Japanese

Happiness, distress, and learning: junior nurses' experiences of a good or bad nurse Emiko KONISHI 1 , Miki ONO 2 1Saku University 2Oita University of Nursing and Health Sciences Keyword: よい看護師 , よくない看護師 , 道徳的苦悩 , 道徳的不確か , 道徳的後悔 , 喜び , good nurse , bad nurse , moral distress , moral uncertainty , moral regret , happiness pp.11-18
Published Date 2011/2/10
DOI https://doi.org/10.11477/mf.7001100042
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This study explored the question ‘How do nurses experience a good or a bad nurse in their every day practice?’ Eleven Japanese nurses with 0.5 to 7.5 years of clinical experience were interviewed. They found themselves to be a good nurse when they received appreciation from patients. Themes in their good nurse experiences included nurses' happiness and learning from self reflections on their behaviors. The nurses, however, more frequently experienced situations wherein they defined themselves as a bad nurse. Moral distress, uncertainty and regret were major factors in their bad nurse experiences with apparent underlying factors that included overwhelming workload, physician power and difficult patients. Not recognizing these factors as constraints for their good work, the nurses felt sorry for patients because of their professional immaturity and uncaring behaviors. Wish for patient's well-being, implicit in the nurses' narratives, contributed to their perspective of who a good or bad nurse was, however, this internal standard alone did not help nurses think through their distressing situations.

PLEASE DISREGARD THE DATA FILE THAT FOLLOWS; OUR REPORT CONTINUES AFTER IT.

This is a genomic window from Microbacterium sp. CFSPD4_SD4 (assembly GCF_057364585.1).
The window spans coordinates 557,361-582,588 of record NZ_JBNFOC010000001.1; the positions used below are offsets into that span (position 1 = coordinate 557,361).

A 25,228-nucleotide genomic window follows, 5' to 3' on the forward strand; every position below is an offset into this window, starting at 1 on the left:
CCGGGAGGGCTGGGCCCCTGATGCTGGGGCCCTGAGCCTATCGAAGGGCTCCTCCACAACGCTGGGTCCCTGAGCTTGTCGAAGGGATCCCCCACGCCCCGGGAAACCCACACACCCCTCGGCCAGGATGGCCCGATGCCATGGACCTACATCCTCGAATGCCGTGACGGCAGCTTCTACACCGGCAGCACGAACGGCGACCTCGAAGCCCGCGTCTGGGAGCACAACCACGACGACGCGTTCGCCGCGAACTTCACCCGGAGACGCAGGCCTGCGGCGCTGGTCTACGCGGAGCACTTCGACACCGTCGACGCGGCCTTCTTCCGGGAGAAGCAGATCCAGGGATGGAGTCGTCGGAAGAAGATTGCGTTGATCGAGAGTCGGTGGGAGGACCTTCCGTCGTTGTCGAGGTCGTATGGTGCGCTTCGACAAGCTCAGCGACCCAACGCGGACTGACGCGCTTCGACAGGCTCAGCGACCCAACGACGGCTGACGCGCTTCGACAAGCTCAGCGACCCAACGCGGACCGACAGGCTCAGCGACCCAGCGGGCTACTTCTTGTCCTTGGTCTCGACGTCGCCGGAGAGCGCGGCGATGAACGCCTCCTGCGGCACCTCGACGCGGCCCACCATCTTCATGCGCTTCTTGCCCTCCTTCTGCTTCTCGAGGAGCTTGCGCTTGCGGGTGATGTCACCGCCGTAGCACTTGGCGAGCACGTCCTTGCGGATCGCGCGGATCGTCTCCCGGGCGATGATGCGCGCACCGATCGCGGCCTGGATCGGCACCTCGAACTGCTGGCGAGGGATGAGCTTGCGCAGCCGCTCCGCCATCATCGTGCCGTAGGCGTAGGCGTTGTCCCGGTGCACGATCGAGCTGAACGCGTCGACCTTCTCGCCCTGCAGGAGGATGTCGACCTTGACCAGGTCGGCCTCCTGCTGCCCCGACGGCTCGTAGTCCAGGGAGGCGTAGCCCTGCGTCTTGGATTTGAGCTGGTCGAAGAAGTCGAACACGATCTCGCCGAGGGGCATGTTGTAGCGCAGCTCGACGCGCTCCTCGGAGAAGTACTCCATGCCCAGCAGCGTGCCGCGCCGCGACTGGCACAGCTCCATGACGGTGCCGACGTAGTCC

Copyright © 2011, The Japan Nursing Ethics Associatin. All rights reserved.

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電子版ISSN 印刷版ISSN 1883-244X 日本看護倫理学会

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